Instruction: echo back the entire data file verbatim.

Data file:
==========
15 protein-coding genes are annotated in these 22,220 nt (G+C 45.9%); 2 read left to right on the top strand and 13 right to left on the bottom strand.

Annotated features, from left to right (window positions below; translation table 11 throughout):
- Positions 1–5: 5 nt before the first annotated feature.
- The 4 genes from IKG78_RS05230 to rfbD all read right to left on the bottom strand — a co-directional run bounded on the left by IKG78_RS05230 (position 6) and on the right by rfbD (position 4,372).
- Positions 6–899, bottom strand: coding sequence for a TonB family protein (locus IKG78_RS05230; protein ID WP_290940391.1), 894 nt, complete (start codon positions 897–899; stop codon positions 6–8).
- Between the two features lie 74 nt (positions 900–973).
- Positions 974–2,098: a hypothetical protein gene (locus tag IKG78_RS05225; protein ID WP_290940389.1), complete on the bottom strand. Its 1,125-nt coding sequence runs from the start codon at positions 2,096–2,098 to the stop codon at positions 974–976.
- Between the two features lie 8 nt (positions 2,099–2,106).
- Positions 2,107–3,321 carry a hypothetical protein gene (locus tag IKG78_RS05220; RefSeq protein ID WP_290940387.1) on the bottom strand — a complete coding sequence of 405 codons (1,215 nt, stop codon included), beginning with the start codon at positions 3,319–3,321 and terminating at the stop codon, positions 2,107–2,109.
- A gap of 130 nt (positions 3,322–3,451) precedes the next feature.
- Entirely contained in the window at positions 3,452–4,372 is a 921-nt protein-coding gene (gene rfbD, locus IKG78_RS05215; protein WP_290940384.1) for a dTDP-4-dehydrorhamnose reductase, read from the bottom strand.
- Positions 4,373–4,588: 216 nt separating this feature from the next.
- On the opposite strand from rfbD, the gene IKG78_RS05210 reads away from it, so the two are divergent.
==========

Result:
15 protein-coding genes are annotated in these 22,220 nt (G+C 45.9%); 2 read left to right on the top strand and 13 right to left on the bottom strand.

Annotated features, from left to right (window positions below; translation table 11 throughout):
- Positions 1–5: 5 nt before the first annotated feature.
- The 4 genes from IKG78_RS05230 to rfbD all read right to left on the bottom strand — a co-directional run bounded on the left by IKG78_RS05230 (position 6) and on the right by rfbD (position 4,372).
- Positions 6–899, bottom strand: coding sequence for a TonB family protein (locus IKG78_RS05230; protein ID WP_290940391.1), 894 nt, complete (start codon positions 897–899; stop codon positions 6–8).
- Between the two features lie 74 nt (positions 900–973).
- Positions 974–2,098: a hypothetical protein gene (locus tag IKG78_RS05225; protein ID WP_290940389.1), complete on the bottom strand. Its 1,125-nt coding sequence runs from the start codon at positions 2,096–2,098 to the stop codon at positions 974–976.
- Between the two features lie 8 nt (positions 2,099–2,106).
- Positions 2,107–3,321 carry a hypothetical protein gene (locus tag IKG78_RS05220; RefSeq protein ID WP_290940387.1) on the bottom strand — a complete coding sequence of 405 codons (1,215 nt, stop codon included), beginning with the start codon at positions 3,319–3,321 and terminating at the stop codon, positions 2,107–2,109.
- A gap of 130 nt (positions 3,322–3,451) precedes the next feature.
- Entirely contained in the window at positions 3,452–4,372 is a 921-nt protein-coding gene (gene rfbD, locus IKG78_RS05215; protein WP_290940384.1) for a dTDP-4-dehydrorhamnose reductase, read from the bottom strand.
- Positions 4,373–4,588: 216 nt separating this feature from the next.
- On the opposite strand from rfbD, the gene IKG78_RS05210 reads away from it, so the two are divergent.